Octopus dressed in kamishimo


Japanese, Octopus dressed in kamishimo
Photo Credit: 

Laura Shea

Not On View
Place made: 
Asia; Japan
Octopus dressed in kamishimo, 19th century
Ivory; carved with pigment
Overall: 2 5/16 in x 1 1/2 in x 5/8 in; 5.9 cm x 3.8 cm x 1.6 cm
William Richter Collection, Gift of Margaret Ruth Richter (Class of 1939)
MH 1986.30.64

An element of formal dress among the samurai class during the Edo period, the kamishimo was a jumper with wing-like shoulders and full, long trousers that was worn over a kimono. The legs of the garment were so long that they gave the appearance that the wearer was walking on his knees, a position of respect that hindered sudden movements. The garment was primarily worn when meeting with the shogun or other figures of high rank.

Netsuke of octopuses in such dress are rare and the precise meaning of this figure is unclear. Octopuses are characterized as having a great fondness for women, and this netsuke of an octopus in a kamishimo may hint at the preference of certain high-ranking individuals for sexual relations over their formal duties.


A variety of materials were used in the making of netsuke, reflecting the creativity and superb skill of the artisans. Ivory and wood were most often used due to their fine grain and smooth surface, an important consideration due to the constant handling of the small toggles by their owners. Ivory could easily be toned or painted to brighten up the figure and was sometimes used in tandem with other materials such as wood, bone, or metal. Significant attention was also given to the symbolic aspect of the material. An example is the rare and precious ivory from the tusk of the narwhal which was believed to possess mystical medicinal powers.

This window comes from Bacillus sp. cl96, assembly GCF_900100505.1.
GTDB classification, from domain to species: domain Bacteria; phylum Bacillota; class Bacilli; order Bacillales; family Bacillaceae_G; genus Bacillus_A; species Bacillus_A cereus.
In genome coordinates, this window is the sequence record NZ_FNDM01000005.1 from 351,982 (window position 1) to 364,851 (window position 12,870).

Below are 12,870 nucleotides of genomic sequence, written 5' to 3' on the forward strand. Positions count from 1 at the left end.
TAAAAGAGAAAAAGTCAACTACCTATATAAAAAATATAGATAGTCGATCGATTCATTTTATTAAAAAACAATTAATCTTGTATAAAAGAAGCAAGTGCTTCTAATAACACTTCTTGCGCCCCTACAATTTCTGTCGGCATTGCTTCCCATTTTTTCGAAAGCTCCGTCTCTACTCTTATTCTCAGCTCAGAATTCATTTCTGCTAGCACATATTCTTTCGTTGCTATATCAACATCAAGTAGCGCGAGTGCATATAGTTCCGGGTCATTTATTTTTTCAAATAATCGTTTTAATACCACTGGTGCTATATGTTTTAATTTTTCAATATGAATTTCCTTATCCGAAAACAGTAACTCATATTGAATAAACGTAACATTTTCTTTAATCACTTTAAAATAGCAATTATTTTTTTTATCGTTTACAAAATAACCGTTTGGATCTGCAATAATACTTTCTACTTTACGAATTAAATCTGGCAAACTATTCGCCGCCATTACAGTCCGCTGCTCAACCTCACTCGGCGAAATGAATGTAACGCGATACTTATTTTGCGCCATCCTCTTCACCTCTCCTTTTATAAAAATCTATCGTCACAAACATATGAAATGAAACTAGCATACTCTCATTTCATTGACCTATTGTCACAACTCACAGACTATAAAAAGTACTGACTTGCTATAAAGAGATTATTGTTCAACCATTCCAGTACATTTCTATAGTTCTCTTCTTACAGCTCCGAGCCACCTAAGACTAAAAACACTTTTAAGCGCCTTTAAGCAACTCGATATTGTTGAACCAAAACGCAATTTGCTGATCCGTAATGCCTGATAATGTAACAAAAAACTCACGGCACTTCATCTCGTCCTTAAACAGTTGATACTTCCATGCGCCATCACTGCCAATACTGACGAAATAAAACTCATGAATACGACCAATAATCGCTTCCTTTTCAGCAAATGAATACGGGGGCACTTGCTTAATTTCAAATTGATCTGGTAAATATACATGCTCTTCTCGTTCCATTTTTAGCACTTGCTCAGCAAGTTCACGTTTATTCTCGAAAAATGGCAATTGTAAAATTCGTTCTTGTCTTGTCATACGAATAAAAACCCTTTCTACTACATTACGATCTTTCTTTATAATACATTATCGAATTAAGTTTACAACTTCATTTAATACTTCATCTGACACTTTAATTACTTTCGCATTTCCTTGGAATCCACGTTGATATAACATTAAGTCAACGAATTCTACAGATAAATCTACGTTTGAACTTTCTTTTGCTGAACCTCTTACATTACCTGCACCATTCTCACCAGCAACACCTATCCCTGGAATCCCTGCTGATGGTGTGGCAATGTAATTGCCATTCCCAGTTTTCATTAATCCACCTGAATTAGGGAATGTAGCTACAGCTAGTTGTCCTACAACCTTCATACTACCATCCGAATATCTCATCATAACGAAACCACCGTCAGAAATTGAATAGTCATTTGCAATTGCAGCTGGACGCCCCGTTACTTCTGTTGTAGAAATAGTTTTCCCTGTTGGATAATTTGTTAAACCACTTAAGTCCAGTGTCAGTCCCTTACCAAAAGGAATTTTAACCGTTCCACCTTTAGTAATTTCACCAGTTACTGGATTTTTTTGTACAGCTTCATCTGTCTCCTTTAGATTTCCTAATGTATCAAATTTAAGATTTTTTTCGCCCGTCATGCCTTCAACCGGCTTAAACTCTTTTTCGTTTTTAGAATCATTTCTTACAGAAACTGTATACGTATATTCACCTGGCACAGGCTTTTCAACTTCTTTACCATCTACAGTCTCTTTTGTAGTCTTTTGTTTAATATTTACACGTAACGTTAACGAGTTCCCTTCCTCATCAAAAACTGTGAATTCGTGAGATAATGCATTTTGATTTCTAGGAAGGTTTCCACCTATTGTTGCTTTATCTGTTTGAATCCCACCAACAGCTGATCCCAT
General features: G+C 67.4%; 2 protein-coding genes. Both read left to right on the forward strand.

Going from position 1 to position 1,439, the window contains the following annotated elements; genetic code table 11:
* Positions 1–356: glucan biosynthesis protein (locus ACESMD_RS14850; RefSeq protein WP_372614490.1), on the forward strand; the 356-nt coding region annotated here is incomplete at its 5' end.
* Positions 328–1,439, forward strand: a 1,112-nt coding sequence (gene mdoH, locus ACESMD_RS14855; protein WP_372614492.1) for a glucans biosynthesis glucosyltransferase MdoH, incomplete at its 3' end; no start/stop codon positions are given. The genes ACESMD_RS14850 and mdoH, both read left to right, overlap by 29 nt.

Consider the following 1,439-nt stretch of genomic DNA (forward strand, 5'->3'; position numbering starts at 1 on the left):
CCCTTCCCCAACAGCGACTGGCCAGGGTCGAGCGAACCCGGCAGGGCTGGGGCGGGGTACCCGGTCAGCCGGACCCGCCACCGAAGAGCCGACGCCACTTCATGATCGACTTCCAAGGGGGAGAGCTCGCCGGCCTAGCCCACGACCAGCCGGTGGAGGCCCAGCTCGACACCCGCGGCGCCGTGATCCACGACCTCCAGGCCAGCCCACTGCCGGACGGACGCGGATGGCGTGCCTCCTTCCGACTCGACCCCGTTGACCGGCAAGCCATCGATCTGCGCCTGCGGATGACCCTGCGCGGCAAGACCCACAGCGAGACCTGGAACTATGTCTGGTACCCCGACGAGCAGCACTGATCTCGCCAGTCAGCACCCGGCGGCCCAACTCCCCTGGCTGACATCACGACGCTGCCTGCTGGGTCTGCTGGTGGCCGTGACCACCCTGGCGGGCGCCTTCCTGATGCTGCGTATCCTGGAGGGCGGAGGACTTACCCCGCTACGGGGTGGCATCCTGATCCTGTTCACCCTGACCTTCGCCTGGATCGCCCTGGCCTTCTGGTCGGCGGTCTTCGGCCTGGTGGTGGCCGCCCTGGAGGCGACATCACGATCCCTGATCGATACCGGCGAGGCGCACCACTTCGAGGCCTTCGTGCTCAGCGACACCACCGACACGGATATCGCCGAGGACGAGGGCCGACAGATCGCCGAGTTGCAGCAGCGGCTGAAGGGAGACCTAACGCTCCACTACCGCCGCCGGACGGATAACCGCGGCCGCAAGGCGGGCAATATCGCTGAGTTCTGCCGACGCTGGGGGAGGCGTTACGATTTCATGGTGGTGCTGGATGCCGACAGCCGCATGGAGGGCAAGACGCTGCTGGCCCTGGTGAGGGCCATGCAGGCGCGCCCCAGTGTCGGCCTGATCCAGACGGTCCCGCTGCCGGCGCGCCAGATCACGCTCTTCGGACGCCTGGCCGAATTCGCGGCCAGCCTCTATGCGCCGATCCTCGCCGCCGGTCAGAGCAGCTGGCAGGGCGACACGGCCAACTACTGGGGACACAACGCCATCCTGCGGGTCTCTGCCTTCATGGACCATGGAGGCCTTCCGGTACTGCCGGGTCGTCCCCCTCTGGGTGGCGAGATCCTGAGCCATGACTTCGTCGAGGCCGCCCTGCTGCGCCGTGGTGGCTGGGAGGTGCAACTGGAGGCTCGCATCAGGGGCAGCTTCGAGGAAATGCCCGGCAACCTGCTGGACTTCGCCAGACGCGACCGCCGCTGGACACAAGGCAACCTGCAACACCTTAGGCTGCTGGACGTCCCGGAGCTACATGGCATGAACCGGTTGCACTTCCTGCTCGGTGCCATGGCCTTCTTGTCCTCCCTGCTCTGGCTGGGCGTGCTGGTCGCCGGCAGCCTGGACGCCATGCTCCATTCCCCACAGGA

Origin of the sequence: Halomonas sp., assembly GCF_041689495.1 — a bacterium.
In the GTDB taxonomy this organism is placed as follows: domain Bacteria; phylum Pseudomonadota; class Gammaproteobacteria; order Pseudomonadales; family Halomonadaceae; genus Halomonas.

Certain materials were suited for particular styles of netsuke. While all netsuke shared a common function, to anchor the sagemono (‘hanging thing’) suspended from the belt, a wide range of forms, sizes and shapes existed. The earliest netsuke tended to be slender, simple, sturdy objects crafted from bamboo that resembled a modern day paper clip. By the close of the eighteenth century, new forms and materials showcased the artisan’s virtuosity and imagination. Stains and inlays added dramatic flair and allowed for increasingly meticulous detail, especially in the features of humans and animals. Forms ranged from traditional long slender types to round, dumpling shapes. While decoration and visual delight became increasingly important, function remained the primary goal with some craftsmen going so far as to create versatile netsuke that doubled as ashtrays, compasses, abacuses, or magnifying glasses.